Sacred Heart Catholic Church


For over 168 years, Sacred Heart Catholic Church, one of the oldest in the region, has ministered from one spot in Canton along E. Center Street lined with a variety of architectural styles reflecting trends from 1835 to 1940.

The current sanctuary is the third and an oustanding example of Romanesque Revival architecture, embellished with brightly colored terra cotta tile, rounded arched windows, brick corbelling, and a gabled parapet.

Father Mike O’Brien served as the parish priest more than 30 years ago, but recently returned for a second stint at the storied church.

In its earliest days, this community held Mass in their homes in the Sulphur Springs area of Madison County. Erected and consecrated in 1859, a small brick church was established, marking the first generation of Sacred Heart Parish. 

The church now standing was built in 1928. Looking at the magnificent stained glass windows of Sacred Heart, one can see a detailed history of the people who’ve worshiped in the church. Names denote prominent families who are now a part of the church’s history. 

German names begin the tradition, followed by Italian and Irish. These were the families to settle Canton at the time. In the early 1900s, the Lebanese arrived . 

The current wave of influential families are the African-American and Hispanic communities who have most recently arrived. 

The church’s architecture is heavily influenced by Roman and Greek styles, most clearly seen in the arches and heavy use of ceramic. According to O’Brien, this would be what a typical church would’ve looked like in Europe back in the old days. 

Symbols of Christian tradition can be seen throughout the hallowed halls. 

“The rings on the front door represent water: you enter the church through the waters of baptism,” said O’Brien. “We’re a very symbolic church. We have symbols everywhere! The green ceramic paired with the waves in the wood could represent Moses’s Nile.”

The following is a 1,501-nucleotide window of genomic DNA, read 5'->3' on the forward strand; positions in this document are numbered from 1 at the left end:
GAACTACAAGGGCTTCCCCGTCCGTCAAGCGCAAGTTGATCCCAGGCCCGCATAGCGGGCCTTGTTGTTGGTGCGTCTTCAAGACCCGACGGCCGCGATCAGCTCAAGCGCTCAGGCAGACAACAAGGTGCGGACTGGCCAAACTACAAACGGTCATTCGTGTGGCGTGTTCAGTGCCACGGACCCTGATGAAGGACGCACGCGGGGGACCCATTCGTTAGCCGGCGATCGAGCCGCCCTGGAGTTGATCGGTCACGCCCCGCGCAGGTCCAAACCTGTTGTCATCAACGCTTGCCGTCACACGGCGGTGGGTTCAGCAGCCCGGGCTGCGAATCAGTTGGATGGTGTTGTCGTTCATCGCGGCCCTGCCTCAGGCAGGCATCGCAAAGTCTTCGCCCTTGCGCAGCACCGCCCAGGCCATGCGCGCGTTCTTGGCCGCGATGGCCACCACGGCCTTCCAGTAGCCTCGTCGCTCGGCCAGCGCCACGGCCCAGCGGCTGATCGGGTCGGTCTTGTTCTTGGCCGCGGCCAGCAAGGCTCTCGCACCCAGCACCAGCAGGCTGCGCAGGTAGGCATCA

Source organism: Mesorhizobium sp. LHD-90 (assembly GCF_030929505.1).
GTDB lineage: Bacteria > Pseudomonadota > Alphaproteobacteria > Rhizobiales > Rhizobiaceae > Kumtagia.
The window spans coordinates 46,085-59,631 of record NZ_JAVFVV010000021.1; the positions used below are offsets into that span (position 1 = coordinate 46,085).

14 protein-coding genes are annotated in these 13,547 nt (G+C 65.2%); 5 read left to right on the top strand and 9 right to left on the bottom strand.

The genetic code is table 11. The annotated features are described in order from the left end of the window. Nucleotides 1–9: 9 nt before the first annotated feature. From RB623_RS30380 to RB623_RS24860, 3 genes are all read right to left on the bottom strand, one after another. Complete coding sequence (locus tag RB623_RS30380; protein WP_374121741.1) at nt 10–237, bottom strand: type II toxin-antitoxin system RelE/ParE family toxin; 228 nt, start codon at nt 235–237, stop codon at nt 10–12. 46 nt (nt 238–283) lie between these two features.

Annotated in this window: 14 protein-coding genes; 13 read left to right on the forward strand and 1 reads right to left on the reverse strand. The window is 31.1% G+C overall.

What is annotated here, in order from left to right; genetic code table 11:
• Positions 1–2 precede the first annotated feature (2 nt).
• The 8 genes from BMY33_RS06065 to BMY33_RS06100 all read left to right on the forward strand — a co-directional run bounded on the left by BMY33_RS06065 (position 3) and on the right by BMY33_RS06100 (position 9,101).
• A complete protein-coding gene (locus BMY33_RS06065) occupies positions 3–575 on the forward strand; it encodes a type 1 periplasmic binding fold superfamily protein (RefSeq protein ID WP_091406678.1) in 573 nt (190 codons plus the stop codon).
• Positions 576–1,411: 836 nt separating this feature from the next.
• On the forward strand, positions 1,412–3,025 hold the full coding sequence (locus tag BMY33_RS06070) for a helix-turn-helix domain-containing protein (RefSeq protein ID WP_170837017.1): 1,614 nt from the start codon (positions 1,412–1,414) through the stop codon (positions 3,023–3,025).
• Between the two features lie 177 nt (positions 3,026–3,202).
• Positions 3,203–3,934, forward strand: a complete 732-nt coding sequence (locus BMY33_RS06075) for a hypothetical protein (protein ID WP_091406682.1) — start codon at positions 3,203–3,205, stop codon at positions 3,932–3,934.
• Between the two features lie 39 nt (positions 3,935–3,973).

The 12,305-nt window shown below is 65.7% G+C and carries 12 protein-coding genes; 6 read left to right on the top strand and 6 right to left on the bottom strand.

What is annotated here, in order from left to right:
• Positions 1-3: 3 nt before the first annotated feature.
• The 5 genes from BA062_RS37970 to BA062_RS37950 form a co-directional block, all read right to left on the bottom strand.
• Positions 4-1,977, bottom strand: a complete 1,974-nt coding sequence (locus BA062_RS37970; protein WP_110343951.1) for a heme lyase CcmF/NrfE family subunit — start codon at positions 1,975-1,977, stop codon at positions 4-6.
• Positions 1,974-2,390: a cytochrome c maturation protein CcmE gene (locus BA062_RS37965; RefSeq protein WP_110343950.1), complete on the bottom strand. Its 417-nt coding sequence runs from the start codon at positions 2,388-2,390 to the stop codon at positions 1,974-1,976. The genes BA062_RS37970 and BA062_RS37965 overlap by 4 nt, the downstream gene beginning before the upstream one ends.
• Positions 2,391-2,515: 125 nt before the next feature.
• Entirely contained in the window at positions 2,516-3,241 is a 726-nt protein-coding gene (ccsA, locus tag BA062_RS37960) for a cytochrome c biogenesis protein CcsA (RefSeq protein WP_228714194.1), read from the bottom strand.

Human hearts are painted throughout the church too, symbolizing the theme of love throughout the Bible. “Because Jesus was so loving, tradition says you could see his heart,” said O’Brien. 

O’Brien recalled a tradition of Irish ministers serving in Mississippi. Currently, he is one of only two left in the state. 

Sacred Heart was O’Brien’s first parish in 1983 and his enthusiasm was undaunted by the long journey from home. “It was an adventure,” he said. “We had to get used to the climate and driving on the wrong side of the road.” 

O’Brien recognized the difference that the Catholic church has undergone since Vatican II, particularly the effect the council had on Sacred Heart. Much like Canton has changed since O’Brien’s first appointment, the Catholic church has undergone change too. 

The transition from primarily using Latin to utilizing native languages and translations for official documents can be clearly seen in the Mass given in Spanish at Sacred Heart. “Let’s worship God in the local languages,” O’Brien said. 

Sacred Heart has a large following of congregates from Honduras and Guatemala. The tradition of celebrating the Virgin Mary is very important to them, and so they celebrate the Feast Day of Our Lady of Guadalupe every year before Christmas. A big procession goes down the streets of Canton, carrying the picture of Mary. “They pray and sing as they go,” said O’Brien. 

O’Brien has also witnessed change in the new emphasis on fellowship in the Catholic church’s culture. Sacred Heart’s altar used to stand against the wall with the angels standing above it. Now, the new altar has come down so that the pastor can stand behind the altar to look at his congregation. 

“In the old days, they weren’t thinking about connection and visibility,” he said. “Back in the sixties, you didn’t talk in church. You came to church to listen and pray. These days, we are trying to balance reverence with fellowship.” 

In that same vein, O’Brien has witnessed change in Canton’s culture. He was there when the Canton churches began to make in-roads into bringing communities together. “Canton has come a long way as far as race is concerned. I see white kids and black kids playing together. You wouldn’t have seen that 30 years ago. We’ve come a long way.”

“I won’t say we’re proud of our church,” said O’Brien, “because it’s not about being proud. But we love our church. We love the history of it. It connects us with our ancestors, who came here from different places and made the sacrifices necessary to build this church back during the Depression.”

In its third incarnation, this parish holds onto its historic ideals while making room for new ideas. “We should be ministers of reconciliation, of God’s love, of ecumenicity,” said O’Brien. The history of Sacred Heart, the oldest Catholic church in Madison County, lives on in its spirit of fellowship and reverence both.